I have a table that looks like this:

CREATE TABLE tracks (id SERIAL, artists JSON);

INSERT INTO tracks (id, artists) 
  VALUES (1, '[{"name": "blink-182"}]');

INSERT INTO tracks (id, artists) 
  VALUES (2, '[{"name": "The Dirty Heads"}, {"name": "Louis Richards"}]');

There's several other columns that aren't relevant to this question. There's a reason to have them stored as JSON.

What I'm trying to do is lookup a track that has a specific artist name (exact match).

I'm using this query:

SELECT * FROM tracks 
    (SELECT value->>'name' FROM json_array_elements(artists))

for example

SELECT * FROM tracks
  WHERE 'The Dirty Heads' IN 
    (SELECT value->>'name' FROM json_array_elements(artists))

However, this does a full table scan, and it isn't very fast. I tried creating a GIN index using a function names_as_array(artists), and used 'ARTIST NAME' = ANY names_as_array(artists), however the index isn't used and the query is actually significantly slower.


jsonb in Postgres 9.4+

With the new binary JSON data type jsonb, Postgres 9.4 introduced largely improved index options. You can now have a GIN index on a jsonb array directly:

CREATE TABLE tracks (id serial, artists jsonb);
CREATE INDEX tracks_artists_gin_idx ON tracks USING gin (artists);

No need for a function to convert the array. This would support a query:

SELECT * FROM tracks WHERE artists @> '[{"name": "The Dirty Heads"}]';

@> being the new jsonb "contains" operator, which can use the GIN index. (Not for type json, only jsonb!)

Or you use the more specialized, non-default GIN operator class jsonb_path_ops for the index:

CREATE INDEX tracks_artists_gin_idx ON tracks
USING  gin (artists jsonb_path_ops);

Same query.

Currently jsonb_path_ops only supports the @> operator. But it's typically much smaller and faster. There are more index options, details in the manual.

If artists only holds names as displayed in the example, it would be more efficient to store a less redundant JSON value to begin with: just the values as text primitives and the redundant key can be in the column name.

Note the difference between JSON objects and primitive types:

CREATE TABLE tracks (id serial, artistnames jsonb);
INSERT INTO tracks  VALUES (2, '["The Dirty Heads", "Louis Richards"]');

CREATE INDEX tracks_artistnames_gin_idx ON tracks USING gin (artistnames);


SELECT * FROM tracks WHERE artistnames ? 'The Dirty Heads';

? does not work for object values, just keys and array elements.
Or (more efficient if names are repeated often):

CREATE INDEX tracks_artistnames_gin_idx ON tracks
USING  gin (artistnames jsonb_path_ops);


SELECT * FROM tracks WHERE artistnames @> '"The Dirty Heads"'::jsonb;

json in Postgres 9.3+

This should work with an IMMUTABLE function:

CREATE OR REPLACE FUNCTION json2arr(_j json, _key text)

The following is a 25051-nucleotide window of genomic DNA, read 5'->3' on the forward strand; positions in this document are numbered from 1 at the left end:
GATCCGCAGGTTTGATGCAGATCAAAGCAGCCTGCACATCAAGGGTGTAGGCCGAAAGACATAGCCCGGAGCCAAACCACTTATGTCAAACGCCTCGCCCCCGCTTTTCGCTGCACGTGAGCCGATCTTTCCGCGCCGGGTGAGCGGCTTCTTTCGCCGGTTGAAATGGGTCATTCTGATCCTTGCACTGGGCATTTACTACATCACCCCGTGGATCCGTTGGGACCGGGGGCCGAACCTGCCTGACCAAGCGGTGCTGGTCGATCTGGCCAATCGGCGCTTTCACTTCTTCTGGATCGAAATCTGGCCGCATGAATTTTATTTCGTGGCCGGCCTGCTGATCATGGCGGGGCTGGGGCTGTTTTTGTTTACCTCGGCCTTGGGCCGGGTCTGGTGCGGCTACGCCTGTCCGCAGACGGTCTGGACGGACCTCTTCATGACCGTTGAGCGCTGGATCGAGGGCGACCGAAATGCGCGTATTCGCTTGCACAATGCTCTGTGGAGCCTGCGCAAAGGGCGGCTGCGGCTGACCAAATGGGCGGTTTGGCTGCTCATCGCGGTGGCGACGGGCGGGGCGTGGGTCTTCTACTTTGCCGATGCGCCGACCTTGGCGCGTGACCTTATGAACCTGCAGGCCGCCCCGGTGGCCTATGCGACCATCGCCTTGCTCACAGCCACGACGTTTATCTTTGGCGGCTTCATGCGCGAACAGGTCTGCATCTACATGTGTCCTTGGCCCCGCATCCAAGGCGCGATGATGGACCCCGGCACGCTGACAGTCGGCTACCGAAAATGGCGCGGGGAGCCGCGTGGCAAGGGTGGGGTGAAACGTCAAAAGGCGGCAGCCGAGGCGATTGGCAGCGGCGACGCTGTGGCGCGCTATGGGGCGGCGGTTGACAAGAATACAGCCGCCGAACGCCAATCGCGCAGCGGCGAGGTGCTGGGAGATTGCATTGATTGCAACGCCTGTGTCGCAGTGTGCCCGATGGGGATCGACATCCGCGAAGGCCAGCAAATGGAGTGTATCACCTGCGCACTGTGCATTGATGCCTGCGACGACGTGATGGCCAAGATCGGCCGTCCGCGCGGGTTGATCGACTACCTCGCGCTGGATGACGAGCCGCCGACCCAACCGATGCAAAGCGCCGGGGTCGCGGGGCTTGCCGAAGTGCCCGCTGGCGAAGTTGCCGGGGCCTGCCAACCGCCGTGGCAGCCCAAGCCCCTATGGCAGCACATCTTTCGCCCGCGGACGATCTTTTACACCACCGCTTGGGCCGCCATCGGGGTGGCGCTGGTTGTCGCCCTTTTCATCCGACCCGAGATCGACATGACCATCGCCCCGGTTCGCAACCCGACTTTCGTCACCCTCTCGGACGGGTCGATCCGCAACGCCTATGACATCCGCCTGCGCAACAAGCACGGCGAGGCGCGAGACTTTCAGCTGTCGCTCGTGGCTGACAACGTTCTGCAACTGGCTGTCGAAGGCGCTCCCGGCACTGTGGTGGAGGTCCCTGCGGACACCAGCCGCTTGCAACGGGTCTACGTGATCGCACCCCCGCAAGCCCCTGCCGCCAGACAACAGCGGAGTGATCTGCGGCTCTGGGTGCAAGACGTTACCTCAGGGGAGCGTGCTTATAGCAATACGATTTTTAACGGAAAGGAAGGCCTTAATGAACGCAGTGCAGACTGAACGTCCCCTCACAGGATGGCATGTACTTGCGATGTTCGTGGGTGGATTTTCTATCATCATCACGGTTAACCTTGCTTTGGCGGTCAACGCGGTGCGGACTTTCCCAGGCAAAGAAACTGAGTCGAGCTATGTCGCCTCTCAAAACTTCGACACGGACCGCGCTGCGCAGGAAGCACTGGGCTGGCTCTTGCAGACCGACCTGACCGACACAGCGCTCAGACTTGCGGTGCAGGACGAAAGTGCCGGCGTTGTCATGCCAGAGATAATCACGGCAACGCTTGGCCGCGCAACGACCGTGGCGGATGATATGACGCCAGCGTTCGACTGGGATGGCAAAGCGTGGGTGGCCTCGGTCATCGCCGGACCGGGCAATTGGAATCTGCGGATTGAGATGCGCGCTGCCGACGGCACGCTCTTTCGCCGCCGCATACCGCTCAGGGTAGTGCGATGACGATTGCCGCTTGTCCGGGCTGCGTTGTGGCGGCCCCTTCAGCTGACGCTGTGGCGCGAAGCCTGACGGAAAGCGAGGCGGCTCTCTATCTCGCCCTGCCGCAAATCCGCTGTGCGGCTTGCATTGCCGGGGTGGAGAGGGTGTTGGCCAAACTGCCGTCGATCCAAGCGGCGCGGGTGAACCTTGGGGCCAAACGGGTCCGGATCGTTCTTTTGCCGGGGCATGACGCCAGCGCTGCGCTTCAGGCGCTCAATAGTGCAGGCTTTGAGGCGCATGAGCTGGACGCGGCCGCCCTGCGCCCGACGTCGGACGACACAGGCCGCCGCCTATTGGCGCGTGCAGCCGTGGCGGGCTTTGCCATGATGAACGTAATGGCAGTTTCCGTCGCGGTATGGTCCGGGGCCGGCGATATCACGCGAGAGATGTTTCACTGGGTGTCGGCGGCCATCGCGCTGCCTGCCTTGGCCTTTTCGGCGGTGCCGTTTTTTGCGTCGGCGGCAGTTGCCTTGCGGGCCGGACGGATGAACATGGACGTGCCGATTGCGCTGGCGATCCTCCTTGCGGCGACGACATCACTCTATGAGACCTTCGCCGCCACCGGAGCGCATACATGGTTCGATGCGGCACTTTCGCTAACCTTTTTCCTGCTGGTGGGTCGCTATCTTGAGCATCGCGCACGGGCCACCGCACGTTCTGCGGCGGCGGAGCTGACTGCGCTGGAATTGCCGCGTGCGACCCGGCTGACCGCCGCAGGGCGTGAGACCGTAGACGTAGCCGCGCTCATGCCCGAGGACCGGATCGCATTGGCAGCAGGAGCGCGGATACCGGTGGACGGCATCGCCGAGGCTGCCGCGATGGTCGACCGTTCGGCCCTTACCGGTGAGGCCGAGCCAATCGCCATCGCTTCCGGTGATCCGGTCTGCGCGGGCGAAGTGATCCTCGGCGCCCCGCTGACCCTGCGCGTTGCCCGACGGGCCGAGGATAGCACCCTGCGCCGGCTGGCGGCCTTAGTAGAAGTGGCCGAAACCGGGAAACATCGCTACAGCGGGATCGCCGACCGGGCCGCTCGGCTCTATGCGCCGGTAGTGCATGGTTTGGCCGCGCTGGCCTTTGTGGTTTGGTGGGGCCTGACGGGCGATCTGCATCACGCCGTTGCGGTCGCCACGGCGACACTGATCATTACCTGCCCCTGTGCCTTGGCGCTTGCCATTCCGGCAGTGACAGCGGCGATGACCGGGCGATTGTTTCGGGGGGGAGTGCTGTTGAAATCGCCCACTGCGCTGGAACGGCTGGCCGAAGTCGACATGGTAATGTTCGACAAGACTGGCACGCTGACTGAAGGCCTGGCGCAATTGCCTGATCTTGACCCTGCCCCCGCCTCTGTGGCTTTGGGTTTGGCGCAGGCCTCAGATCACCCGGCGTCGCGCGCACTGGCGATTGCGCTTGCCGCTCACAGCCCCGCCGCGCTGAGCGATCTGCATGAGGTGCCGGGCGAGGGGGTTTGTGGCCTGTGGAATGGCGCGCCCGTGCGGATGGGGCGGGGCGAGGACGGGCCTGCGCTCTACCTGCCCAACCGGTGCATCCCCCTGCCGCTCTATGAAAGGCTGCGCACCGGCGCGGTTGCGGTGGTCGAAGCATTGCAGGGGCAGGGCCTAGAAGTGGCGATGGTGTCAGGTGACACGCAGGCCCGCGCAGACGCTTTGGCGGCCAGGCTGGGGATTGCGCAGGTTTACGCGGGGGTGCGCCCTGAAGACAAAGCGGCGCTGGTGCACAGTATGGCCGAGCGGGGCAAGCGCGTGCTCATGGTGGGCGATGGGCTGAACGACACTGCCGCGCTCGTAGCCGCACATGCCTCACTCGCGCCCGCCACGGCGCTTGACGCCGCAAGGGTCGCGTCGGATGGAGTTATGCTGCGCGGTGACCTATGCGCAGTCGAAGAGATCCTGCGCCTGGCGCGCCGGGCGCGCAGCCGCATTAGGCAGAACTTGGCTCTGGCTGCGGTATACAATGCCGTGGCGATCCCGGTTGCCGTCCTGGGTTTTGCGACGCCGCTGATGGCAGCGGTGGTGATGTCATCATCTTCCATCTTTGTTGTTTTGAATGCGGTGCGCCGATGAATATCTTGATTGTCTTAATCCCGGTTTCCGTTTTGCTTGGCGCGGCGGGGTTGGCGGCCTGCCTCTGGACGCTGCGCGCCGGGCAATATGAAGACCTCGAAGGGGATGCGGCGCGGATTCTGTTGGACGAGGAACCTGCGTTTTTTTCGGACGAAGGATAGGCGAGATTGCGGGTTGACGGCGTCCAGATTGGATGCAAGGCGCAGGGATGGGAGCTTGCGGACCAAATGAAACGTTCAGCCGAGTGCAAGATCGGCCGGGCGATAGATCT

'SELECT ARRAY(SELECT elem->>_key FROM json_array_elements(_j) elem)';

Create this functional index:

CREATE INDEX tracks_artists_gin_idx ON tracks
USING  gin (json2arr(artists, 'name'));

And use a query like this. The expression in the WHERE clause has to match the one in the index:

SELECT * FROM tracks
WHERE  '{"The Dirty Heads"}'::text[] <@ (json2arr(artists, 'name'));

Updated with feedback in comments. We need to use array operators to support the GIN index.
The "is contained by" operator <@ in this case.

Notes on function volatility

You can declare your function IMMUTABLE even if json_array_elements() isn't wasn't.
Most JSON functions used to be only STABLE, not IMMUTABLE. There was a discussion on the hackers list to change that. Most are IMMUTABLE now. Check with:

SELECT p.proname, p.provolatile
FROM   pg_proc p
JOIN   pg_namespace n ON n.oid = p.pronamespace
WHERE  n.nspname = 'pg_catalog'
AND    p.proname ~~* '%json%';

Functional indexes only work with IMMUTABLE functions.

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  • 2
    This doesn't work because returning SETOF can't be used in an index. Removing that, I can create the index, however it isn't used by the query planner. Also, both json_array_elements and array_agg are IMMUTABLE – JeffS Aug 23 '13 at 17:21
  • 2
    @Tony: Sorry, I was mixing column name and key name. Fixed and added more. – Erwin Brandstetter Dec 30 '14 at 12:37
  • 1
    @PyWebDesign: jsonb containment queries generally must match the same structure as the containing object (so searching for an object inside an array means you must query using an object inside an array). There is a special exception for primitive types inside an array; more details here: stackoverflow.com/a/29947194/818187 – potatosalad Apr 29 '15 at 14:58
  • 3
    @PyWebDesign: I see now, the array layer was missing in one example. Fixed. The index is only going to be used in a table big enough so that it's cheaper for Postgres than a sequential scan. – Erwin Brandstetter Apr 29 '15 at 18:03
  • 2
    @PyWebDesign: Run in your session SET enable_seqscan = off; (for debugging purposes only) stackoverflow.com/questions/14554302/…. – Erwin Brandstetter Apr 29 '15 at 23:37

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